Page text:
University Counseling Center
Responding After a Tragedy: An In-The-Classroom Guide
For those of us who have contact with students in the classroom you may wish to help students through these events by providing time for discussions. When should these discussions occur? It is probably best to consider a discussion within a week of the tragic event.
Even if you prefer not to provide discussion time during class it is probably best to acknowledge the event. A national or local tragedy can result in students having difficulty with focus, concentration, and motivation. Failure to mention the event can result in students becoming more upset or angry. If you choose not to devote discussion time to the event, you might mention to students that there are resources on and off campus where they can obtain support:
Some useful links:
- Recovering emotionally from disasterDisasters such as hurricanes, earthquakes, transportation accidents or wildfires are typically unexpected, sudden and overwhelming. For many people, there are no outwardly visible signs of physical injury, but there can be nonetheless an emotional toll. It is common for people who have experienced disaster to have strong emotional reactions. Understanding responses to distressing events can help you cope effectively with your feelings, thoughts and behaviors, and help you along the path to recovery.
- Mind/Body Health: The Effects of Traumatic Stress
People may experience a variety of reactions, many of which are understandable in the context of experiencing or witnessing traumatic events such as the hurricanes. Experiencing physical or emotional symptoms in response to a traumatic event is normal and is called a traumatic stress reaction.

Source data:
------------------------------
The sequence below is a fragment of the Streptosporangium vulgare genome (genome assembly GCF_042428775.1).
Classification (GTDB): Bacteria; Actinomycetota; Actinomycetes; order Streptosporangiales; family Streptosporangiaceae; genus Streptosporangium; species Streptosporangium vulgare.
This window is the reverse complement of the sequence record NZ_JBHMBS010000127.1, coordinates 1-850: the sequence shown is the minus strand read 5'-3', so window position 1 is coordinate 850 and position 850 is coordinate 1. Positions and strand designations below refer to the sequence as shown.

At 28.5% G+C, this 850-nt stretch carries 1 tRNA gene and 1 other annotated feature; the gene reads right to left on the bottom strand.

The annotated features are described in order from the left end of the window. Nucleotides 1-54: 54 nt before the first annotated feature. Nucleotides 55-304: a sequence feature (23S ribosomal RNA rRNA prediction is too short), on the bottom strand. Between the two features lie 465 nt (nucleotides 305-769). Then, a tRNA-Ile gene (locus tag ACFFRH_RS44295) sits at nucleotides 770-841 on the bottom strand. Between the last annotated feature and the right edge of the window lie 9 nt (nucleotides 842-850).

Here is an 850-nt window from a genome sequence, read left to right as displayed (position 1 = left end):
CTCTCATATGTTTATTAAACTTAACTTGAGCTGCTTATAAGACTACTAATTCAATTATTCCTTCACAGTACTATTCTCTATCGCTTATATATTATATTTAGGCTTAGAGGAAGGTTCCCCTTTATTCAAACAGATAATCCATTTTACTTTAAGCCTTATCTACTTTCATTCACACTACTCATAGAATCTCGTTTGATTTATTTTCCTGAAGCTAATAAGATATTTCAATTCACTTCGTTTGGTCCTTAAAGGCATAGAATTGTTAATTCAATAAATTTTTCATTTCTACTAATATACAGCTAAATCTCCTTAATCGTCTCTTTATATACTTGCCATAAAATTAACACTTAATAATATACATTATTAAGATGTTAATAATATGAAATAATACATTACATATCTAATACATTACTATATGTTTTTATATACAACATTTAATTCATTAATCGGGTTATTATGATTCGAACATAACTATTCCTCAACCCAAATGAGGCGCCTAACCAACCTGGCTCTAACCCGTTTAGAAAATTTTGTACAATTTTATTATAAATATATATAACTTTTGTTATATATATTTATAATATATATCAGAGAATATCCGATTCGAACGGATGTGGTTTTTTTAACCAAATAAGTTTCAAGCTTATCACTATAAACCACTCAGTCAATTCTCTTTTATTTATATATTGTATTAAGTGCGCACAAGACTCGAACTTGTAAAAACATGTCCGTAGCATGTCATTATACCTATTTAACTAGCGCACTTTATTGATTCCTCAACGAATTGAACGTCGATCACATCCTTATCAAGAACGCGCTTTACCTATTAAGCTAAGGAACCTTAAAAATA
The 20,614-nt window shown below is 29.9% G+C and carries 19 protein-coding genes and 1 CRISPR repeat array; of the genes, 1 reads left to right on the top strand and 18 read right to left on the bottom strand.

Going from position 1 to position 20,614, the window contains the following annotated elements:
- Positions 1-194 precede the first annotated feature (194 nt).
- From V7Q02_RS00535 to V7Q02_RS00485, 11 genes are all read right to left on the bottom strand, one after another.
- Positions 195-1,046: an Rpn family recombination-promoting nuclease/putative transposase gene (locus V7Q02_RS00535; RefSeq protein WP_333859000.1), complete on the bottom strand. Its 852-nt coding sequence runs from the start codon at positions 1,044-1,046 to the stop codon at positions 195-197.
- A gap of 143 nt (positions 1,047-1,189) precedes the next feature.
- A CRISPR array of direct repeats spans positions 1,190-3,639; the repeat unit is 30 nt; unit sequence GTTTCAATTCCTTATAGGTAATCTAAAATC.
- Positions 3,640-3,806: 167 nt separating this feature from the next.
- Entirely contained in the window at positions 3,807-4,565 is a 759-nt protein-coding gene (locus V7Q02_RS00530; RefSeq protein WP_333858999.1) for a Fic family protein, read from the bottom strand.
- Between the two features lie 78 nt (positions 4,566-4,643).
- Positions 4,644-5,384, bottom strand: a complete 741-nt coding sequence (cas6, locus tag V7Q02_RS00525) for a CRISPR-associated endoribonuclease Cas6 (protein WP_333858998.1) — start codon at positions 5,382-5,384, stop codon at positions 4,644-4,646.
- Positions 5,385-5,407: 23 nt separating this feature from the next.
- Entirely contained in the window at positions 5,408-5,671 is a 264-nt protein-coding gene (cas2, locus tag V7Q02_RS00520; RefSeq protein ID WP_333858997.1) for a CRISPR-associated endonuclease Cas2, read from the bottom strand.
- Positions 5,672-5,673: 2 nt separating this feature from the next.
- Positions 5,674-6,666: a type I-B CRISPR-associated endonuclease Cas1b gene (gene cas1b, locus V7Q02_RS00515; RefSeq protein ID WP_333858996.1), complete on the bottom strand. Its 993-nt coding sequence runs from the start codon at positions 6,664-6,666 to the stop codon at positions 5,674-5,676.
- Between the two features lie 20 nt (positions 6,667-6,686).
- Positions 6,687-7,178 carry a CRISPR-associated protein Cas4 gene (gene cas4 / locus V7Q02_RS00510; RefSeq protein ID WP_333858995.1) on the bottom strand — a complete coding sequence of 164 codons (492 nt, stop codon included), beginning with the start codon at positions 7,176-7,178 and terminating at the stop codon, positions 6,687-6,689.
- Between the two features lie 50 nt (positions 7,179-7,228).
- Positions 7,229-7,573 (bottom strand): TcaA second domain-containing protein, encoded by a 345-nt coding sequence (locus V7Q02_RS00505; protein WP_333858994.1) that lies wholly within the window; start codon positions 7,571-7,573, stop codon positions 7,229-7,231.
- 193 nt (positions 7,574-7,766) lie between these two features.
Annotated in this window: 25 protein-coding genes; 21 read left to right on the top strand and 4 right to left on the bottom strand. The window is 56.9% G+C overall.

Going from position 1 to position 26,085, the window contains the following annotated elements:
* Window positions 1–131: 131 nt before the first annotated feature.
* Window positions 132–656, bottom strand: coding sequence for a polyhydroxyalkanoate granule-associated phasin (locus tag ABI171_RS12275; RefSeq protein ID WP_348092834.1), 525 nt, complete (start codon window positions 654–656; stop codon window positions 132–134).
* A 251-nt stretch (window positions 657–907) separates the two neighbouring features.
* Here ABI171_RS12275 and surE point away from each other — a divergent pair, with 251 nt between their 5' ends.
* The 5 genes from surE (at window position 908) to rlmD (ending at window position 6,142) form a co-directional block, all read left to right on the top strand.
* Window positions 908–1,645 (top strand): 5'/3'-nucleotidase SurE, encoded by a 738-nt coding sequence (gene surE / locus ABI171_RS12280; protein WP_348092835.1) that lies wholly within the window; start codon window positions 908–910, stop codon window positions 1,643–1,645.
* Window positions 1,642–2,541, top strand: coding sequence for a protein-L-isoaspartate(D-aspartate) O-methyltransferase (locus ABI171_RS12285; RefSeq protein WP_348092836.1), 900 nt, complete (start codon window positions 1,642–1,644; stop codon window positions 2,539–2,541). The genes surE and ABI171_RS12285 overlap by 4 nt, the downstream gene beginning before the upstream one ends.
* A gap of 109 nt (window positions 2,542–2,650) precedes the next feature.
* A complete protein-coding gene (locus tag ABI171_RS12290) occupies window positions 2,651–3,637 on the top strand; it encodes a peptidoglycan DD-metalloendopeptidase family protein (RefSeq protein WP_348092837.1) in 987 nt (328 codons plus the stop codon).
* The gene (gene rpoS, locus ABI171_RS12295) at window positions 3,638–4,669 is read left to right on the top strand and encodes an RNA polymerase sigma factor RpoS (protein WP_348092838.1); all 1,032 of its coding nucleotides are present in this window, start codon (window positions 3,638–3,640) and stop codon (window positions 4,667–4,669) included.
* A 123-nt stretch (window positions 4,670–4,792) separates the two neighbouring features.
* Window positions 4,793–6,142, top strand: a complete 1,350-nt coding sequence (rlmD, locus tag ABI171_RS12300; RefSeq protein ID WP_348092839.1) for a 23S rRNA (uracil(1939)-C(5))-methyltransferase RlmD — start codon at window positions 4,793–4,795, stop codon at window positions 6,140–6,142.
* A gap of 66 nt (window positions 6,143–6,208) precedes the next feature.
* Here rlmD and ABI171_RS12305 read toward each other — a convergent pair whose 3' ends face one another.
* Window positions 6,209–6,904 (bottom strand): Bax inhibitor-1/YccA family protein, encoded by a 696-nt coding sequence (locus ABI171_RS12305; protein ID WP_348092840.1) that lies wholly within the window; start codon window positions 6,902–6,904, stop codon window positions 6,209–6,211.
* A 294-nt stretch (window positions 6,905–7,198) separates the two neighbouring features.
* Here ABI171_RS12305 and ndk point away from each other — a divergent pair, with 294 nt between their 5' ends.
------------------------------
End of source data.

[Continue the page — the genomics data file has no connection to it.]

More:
- Tips for College and University Students: Managing Your Distress in the Aftermath of the Virginia Tech Shootings
For University students, a good resource provided by the American Psychological Association specifically for the Virginia Tech disaster
If you decide to provide an opportunity for discussion in your classroom, here are some important considerations:
- Discussions can be brief. Consider providing an opportunity at the beginning of the class period. Often, a short time period is more effective than a whole class period. This serves the purpose of acknowledging that students may be reacting to a recent event, without pressuring students to speak. You can even consider stating ahead of time, if appropriate to the circumstance, that time will be made available at the next class for discussion so students can plan ahead.
- Acknowledge the event. Introduce the opportunity by briefly acknowledging the tragic event, and suggesting that it might be helpful to share personal reactions students may have.
- Allow brief discussion of the “facts”, and then shift to emotions. Often the discussion starts with students asking questions about what actually happened and debating certain details. People are often more comfortable discussing facts than feelings. So, it’s best to allow this exchange for a brief time. After facts have been exchanged, you can try to shift the discussion toward sharing personal and emotional reactions. If you are not aware of the facts, consider inviting someone into the class to provide this information from UCC, DOS, Police, or other campus office.